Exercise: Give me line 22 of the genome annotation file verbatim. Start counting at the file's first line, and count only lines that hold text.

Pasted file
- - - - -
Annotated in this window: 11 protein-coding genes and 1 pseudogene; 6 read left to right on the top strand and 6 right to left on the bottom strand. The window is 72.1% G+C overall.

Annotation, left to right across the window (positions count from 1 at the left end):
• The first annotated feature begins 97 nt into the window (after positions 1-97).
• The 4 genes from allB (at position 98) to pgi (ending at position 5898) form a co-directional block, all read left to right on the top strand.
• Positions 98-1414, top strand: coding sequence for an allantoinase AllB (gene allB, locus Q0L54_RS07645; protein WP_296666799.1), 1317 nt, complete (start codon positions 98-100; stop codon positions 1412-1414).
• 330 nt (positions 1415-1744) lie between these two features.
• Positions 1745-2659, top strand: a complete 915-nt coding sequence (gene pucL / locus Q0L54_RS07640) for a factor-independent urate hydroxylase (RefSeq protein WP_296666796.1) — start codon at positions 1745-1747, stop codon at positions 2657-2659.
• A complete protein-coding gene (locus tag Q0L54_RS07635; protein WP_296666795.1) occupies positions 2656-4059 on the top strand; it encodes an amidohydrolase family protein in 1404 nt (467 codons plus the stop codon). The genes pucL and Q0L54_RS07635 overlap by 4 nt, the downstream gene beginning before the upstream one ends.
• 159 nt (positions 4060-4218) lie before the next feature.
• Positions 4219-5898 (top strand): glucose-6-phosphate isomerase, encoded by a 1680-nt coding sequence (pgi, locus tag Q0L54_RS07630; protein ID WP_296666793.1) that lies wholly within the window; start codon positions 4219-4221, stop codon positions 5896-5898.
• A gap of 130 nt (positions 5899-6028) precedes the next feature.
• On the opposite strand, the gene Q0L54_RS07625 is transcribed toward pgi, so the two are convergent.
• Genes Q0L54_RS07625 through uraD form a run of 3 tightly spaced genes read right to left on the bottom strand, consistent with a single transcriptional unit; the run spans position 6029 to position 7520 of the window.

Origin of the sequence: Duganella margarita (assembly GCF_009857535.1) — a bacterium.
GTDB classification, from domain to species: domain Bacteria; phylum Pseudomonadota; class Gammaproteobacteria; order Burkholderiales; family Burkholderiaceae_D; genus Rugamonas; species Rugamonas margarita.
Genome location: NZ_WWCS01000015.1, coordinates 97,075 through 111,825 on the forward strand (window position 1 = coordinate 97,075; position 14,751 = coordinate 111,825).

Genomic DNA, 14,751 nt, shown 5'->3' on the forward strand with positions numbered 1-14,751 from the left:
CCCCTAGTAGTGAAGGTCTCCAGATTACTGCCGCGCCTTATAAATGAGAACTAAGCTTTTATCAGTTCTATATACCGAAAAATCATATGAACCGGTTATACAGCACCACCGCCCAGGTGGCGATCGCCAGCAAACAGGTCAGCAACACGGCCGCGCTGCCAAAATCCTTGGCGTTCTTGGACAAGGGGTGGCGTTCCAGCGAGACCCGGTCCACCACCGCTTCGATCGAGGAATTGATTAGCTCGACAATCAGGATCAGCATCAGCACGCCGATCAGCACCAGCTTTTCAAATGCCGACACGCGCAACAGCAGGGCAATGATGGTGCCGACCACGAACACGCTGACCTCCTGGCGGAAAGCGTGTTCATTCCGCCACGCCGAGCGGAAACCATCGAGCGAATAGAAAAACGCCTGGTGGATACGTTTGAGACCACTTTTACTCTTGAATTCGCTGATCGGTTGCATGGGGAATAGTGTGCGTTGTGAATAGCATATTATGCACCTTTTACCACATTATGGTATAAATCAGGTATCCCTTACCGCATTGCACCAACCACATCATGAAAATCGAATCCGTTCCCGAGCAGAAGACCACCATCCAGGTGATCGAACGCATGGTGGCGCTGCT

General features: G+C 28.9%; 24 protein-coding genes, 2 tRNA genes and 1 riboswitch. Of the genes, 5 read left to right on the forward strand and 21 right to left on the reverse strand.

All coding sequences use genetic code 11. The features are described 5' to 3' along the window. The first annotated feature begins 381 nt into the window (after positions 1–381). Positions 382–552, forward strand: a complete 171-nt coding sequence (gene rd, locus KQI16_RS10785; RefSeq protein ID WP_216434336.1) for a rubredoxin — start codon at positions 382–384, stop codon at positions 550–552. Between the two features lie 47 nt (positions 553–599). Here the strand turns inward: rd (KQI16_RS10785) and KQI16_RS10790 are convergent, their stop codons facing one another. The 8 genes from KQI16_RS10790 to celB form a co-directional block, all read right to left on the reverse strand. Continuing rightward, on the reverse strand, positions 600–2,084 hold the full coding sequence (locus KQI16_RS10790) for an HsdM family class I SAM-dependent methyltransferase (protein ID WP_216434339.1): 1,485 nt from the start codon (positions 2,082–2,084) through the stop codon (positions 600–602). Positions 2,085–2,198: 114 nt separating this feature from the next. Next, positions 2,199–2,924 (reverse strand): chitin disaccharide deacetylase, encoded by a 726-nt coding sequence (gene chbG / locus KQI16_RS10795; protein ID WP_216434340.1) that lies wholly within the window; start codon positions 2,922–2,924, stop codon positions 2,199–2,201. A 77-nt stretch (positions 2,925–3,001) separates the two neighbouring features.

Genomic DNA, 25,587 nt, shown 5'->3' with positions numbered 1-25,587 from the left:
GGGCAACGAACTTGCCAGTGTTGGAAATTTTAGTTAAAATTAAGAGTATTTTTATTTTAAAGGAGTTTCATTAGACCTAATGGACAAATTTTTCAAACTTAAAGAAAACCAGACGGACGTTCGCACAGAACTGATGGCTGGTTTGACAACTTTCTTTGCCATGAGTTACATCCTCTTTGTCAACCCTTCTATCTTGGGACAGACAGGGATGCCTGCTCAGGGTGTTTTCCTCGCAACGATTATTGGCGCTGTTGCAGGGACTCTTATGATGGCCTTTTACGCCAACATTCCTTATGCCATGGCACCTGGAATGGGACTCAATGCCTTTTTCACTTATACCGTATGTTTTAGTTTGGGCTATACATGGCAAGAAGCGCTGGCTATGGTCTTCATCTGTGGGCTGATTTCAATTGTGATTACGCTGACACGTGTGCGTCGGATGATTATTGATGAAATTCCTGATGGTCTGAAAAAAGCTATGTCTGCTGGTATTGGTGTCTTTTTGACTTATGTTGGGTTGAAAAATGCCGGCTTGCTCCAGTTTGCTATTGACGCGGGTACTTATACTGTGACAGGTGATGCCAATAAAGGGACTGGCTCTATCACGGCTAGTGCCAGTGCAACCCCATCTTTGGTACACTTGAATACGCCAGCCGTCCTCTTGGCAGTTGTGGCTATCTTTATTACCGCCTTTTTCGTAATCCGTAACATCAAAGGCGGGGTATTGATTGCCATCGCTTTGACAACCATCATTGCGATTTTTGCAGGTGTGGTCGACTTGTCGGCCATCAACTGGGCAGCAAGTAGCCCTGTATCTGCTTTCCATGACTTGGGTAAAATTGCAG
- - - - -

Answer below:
GGGCAACGAACTTGCCAGTGTTGGAAATTTTAGTTAAAATTAAGAGTATTTTTATTTTAAAGGAGTTTCATTAGACCTAATGGACAAATTTTTCAAACTTAAAGAAAACCAGACGGACGTTCGCACAGAACTGATGGCTGGTTTGACAACTTTCTTTGCCATGAGTTACATCCTCTTTGTCAACCCTTCTATCTTGGGACAGACAGGGATGCCTGCTCAGGGTGTTTTCCTCGCAACGATTATTGGCGCTGTTGCAGGGACTCTTATGATGGCCTTTTACGCCAACATTCCTTATGCCATGGCACCTGGAATGGGACTCAATGCCTTTTTCACTTATACCGTATGTTTTAGTTTGGGCTATACATGGCAAGAAGCGCTGGCTATGGTCTTCATCTGTGGGCTGATTTCAATTGTGATTACGCTGACACGTGTGCGTCGGATGATTATTGATGAAATTCCTGATGGTCTGAAAAAAGCTATGTCTGCTGGTATTGGTGTCTTTTTGACTTATGTTGGGTTGAAAAATGCCGGCTTGCTCCAGTTTGCTATTGACGCGGGTACTTATACTGTGACAGGTGATGCCAATAAAGGGACTGGCTCTATCACGGCTAGTGCCAGTGCAACCCCATCTTTGGTACACTTGAATACGCCAGCCGTCCTCTTGGCAGTTGTGGCTATCTTTATTACCGCCTTTTTCGTAATCCGTAACATCAAAGGCGGGGTATTGATTGCCATCGCTTTGACAACCATCATTGCGATTTTTGCAGGTGTGGTCGACTTGTCGGCCATCAACTGGGCAGCAAGTAGCCCTGTATCTGCTTTCCATGACTTGGGTAAAATTGCAG